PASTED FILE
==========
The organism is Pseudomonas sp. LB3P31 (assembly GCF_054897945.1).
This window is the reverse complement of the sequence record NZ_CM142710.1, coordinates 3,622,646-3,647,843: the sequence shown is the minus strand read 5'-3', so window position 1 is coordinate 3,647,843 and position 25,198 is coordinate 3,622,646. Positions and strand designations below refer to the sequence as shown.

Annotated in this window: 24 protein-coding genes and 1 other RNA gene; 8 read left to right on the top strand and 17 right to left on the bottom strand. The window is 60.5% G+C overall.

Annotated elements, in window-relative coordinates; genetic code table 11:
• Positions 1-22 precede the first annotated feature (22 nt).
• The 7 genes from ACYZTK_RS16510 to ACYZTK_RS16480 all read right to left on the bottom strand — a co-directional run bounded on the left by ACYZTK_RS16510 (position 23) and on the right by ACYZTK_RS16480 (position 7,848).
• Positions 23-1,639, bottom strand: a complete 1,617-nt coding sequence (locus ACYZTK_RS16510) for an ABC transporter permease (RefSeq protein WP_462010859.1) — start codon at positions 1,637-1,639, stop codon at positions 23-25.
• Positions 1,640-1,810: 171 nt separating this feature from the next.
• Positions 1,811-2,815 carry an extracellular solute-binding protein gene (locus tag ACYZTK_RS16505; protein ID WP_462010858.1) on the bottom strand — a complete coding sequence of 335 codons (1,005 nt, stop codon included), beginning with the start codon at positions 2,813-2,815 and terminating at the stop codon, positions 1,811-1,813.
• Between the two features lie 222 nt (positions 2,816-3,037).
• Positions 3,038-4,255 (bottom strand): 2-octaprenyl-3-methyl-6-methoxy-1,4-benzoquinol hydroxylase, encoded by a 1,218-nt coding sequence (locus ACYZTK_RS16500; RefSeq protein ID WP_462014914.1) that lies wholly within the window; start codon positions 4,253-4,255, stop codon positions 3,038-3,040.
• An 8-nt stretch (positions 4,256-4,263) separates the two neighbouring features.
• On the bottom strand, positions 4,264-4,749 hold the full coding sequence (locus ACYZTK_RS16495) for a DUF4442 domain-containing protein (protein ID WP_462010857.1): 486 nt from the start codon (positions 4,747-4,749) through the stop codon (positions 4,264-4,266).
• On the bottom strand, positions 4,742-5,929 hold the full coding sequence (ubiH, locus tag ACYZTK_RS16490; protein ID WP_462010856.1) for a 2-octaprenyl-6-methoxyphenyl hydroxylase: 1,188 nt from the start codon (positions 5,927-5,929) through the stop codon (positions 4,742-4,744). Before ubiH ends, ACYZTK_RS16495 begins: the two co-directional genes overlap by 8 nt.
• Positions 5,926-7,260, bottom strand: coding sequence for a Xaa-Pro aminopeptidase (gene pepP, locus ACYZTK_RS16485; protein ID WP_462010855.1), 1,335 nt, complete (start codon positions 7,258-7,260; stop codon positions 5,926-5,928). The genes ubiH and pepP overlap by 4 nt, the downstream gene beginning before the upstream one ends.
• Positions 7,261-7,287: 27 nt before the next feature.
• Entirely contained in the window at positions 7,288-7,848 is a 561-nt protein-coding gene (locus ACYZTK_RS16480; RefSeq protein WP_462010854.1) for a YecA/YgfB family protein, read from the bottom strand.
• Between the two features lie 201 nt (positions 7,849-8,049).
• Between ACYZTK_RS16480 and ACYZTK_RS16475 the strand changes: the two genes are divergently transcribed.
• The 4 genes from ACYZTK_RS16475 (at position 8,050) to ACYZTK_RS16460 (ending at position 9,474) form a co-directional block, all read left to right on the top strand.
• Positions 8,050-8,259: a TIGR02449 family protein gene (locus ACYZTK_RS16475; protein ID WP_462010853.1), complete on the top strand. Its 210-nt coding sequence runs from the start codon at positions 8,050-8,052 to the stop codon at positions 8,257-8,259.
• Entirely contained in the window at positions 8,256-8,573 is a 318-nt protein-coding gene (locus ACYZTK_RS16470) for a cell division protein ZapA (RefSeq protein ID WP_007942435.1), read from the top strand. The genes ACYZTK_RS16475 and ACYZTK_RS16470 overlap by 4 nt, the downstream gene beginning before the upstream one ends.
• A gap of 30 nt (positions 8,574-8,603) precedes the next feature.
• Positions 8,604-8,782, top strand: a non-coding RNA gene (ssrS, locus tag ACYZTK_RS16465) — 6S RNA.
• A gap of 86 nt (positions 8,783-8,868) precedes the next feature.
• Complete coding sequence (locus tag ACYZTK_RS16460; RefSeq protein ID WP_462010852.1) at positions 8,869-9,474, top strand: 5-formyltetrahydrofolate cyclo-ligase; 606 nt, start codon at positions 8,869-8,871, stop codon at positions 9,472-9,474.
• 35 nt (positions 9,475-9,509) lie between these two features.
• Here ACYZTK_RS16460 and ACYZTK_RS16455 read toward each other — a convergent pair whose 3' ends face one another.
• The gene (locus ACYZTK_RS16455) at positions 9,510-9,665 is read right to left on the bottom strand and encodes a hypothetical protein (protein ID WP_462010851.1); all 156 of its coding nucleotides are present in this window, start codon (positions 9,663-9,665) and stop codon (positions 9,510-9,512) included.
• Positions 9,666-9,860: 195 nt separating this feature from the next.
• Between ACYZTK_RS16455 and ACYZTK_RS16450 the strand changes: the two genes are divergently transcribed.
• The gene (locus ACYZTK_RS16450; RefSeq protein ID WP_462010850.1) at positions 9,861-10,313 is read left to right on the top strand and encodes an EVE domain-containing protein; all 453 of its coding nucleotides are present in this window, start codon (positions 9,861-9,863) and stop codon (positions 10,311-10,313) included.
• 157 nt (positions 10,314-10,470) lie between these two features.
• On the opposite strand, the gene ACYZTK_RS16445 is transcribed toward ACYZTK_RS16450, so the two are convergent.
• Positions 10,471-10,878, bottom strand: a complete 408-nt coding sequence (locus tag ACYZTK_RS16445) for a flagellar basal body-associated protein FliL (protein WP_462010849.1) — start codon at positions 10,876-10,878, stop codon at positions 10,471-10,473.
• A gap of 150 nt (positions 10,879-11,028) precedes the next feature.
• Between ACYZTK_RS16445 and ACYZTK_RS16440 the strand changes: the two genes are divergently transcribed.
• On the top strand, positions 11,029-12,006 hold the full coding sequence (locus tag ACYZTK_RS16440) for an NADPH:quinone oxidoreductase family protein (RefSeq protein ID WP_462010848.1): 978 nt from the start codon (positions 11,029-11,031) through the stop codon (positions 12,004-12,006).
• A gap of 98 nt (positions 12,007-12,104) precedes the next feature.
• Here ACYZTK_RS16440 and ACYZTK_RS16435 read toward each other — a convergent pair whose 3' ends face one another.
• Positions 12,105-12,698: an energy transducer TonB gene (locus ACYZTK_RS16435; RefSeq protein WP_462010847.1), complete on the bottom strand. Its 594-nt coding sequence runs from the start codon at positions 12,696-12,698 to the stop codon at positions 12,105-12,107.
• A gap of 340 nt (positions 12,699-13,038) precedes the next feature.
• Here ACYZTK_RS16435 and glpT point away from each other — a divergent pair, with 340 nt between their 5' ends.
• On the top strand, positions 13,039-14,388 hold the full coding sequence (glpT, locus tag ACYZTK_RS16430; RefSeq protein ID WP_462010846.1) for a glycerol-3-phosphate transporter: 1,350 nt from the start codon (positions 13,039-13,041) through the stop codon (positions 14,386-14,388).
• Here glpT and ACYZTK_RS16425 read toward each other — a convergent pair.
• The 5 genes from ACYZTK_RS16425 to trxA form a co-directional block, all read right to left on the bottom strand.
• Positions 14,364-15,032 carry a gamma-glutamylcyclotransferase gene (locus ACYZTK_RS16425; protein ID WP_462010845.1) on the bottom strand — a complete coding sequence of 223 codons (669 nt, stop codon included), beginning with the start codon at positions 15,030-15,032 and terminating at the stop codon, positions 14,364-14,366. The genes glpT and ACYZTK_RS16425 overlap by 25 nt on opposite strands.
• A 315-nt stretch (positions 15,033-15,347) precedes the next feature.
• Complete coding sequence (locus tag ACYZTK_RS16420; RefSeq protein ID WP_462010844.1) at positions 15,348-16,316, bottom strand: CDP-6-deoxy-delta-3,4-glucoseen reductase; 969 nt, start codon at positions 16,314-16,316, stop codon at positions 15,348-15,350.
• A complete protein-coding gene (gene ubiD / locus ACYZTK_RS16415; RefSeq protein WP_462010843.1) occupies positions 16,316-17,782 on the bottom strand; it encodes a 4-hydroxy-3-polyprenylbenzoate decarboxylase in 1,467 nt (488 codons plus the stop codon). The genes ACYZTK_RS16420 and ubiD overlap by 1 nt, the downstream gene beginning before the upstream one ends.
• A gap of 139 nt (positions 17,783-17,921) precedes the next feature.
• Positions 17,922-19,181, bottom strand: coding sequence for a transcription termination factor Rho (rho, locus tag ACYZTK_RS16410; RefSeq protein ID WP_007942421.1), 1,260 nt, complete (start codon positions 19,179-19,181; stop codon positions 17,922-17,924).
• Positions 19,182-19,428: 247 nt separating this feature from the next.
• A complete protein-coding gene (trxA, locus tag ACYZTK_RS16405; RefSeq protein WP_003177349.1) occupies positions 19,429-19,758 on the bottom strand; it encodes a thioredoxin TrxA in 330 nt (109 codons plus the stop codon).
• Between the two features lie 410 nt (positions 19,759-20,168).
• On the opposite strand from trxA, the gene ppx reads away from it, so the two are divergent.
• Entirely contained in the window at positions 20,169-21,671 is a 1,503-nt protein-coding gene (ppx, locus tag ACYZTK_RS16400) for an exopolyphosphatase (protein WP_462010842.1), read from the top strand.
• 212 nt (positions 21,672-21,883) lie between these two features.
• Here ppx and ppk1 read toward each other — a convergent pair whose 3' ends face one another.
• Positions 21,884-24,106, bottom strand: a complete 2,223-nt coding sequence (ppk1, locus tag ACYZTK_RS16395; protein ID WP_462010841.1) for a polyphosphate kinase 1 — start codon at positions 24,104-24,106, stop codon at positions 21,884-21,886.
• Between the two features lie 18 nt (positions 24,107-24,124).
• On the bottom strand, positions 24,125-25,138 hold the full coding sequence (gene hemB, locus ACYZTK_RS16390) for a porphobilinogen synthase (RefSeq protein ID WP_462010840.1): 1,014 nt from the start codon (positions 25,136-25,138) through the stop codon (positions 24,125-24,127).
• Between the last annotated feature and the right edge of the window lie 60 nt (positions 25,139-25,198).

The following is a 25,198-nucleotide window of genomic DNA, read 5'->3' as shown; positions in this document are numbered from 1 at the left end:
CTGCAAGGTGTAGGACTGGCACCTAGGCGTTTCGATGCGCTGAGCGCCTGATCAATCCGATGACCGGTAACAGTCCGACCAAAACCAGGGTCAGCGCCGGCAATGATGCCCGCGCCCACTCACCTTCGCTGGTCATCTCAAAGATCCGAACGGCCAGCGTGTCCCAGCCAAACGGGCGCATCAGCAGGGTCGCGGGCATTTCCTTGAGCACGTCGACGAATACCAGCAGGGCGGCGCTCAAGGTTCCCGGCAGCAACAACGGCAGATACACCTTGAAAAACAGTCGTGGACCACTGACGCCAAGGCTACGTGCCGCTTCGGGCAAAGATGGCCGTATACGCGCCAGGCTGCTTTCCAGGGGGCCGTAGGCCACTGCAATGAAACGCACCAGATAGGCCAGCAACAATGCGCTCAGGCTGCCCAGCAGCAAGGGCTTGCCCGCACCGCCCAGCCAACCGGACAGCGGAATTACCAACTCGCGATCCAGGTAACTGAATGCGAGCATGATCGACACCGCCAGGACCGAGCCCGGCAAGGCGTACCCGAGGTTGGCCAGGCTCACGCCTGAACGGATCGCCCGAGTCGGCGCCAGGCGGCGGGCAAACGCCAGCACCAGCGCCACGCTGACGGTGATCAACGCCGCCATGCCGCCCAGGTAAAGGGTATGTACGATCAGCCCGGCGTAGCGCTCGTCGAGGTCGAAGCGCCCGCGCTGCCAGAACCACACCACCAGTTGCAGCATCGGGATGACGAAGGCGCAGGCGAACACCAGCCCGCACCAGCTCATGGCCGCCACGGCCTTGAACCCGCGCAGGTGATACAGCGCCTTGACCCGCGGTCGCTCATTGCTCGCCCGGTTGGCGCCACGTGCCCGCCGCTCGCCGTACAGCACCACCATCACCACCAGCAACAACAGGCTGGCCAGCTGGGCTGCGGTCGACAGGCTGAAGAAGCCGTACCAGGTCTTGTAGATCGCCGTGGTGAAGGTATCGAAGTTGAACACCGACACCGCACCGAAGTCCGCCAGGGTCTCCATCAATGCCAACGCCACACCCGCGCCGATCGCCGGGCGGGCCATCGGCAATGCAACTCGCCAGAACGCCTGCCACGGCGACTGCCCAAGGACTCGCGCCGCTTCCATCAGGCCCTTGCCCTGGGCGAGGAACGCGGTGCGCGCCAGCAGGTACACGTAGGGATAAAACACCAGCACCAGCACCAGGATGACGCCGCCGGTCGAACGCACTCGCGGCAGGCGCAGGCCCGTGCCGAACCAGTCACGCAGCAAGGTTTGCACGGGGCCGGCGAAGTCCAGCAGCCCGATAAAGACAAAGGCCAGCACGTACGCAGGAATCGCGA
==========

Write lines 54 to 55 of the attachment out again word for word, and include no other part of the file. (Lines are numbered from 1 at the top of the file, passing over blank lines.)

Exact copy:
• A complete protein-coding gene (trxA, locus tag ACYZTK_RS16405; RefSeq protein WP_003177349.1) occupies positions 19,429-19,758 on the bottom strand; it encodes a thioredoxin TrxA in 330 nt (109 codons plus the stop codon).
• Between the two features lie 410 nt (positions 19,759-20,168).